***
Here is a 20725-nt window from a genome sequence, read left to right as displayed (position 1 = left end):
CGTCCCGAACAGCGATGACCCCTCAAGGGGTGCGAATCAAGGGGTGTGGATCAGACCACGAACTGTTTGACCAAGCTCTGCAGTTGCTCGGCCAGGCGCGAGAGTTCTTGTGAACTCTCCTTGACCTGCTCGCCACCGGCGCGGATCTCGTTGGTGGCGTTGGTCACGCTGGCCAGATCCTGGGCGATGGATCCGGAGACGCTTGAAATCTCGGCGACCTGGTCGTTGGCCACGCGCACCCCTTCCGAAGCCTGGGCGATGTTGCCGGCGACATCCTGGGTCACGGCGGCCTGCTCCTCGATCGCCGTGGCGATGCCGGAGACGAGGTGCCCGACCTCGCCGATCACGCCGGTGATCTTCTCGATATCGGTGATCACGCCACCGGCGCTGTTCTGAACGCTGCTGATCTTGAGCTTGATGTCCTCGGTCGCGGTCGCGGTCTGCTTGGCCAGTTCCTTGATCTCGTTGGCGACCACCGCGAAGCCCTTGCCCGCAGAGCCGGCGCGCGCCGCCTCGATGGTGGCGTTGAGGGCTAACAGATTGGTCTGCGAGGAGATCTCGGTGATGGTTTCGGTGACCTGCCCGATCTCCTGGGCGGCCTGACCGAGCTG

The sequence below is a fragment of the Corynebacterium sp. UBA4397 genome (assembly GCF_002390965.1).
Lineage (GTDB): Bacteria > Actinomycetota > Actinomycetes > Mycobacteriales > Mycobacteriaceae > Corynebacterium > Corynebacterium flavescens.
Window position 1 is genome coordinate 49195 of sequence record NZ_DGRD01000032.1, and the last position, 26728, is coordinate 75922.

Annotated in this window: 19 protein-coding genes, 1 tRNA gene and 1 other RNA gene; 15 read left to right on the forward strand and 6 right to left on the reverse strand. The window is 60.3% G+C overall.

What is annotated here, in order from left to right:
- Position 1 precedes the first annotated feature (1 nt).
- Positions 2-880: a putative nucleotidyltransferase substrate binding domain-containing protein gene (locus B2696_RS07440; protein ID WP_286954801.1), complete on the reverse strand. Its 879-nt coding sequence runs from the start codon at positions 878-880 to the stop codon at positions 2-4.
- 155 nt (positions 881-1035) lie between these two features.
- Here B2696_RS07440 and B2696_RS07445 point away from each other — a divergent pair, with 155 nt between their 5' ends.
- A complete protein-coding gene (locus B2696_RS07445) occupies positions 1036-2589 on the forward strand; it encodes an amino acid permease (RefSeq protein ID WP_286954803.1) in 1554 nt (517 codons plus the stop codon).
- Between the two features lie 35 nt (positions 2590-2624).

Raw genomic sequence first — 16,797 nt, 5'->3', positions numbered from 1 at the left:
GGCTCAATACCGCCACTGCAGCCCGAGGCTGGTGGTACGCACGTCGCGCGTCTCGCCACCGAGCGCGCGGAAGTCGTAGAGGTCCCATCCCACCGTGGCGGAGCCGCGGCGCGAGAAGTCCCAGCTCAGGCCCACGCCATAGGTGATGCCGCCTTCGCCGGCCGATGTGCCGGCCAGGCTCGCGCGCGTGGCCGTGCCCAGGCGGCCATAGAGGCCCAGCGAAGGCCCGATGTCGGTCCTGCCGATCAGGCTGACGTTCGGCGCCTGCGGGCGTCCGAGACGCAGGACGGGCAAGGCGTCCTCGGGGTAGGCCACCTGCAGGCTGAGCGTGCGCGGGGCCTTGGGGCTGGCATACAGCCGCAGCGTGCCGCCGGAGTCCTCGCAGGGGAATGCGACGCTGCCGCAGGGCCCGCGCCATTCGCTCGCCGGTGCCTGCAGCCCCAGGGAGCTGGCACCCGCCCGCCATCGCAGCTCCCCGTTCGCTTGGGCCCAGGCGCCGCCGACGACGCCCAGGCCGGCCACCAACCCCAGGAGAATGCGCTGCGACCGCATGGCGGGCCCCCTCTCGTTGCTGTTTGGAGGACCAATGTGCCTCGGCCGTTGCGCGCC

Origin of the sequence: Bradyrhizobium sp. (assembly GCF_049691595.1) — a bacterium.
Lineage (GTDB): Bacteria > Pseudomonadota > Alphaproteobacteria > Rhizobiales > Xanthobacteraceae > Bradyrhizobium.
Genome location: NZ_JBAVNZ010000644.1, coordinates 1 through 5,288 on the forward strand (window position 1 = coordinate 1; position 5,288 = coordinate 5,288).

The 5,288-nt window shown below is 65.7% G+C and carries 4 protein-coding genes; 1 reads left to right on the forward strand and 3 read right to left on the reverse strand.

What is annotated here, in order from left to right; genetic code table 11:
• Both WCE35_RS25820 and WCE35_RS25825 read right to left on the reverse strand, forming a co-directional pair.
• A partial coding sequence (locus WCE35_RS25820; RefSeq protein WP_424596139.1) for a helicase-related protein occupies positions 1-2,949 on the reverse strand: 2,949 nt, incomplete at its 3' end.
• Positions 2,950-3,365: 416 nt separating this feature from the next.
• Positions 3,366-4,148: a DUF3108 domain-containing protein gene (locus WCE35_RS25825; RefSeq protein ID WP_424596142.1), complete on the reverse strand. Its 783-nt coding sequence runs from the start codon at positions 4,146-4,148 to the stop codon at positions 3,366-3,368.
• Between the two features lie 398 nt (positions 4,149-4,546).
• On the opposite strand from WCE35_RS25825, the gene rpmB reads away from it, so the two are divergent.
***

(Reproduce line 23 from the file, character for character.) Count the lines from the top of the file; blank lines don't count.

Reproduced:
• Positions 2,950-3,365: 416 nt separating this feature from the next.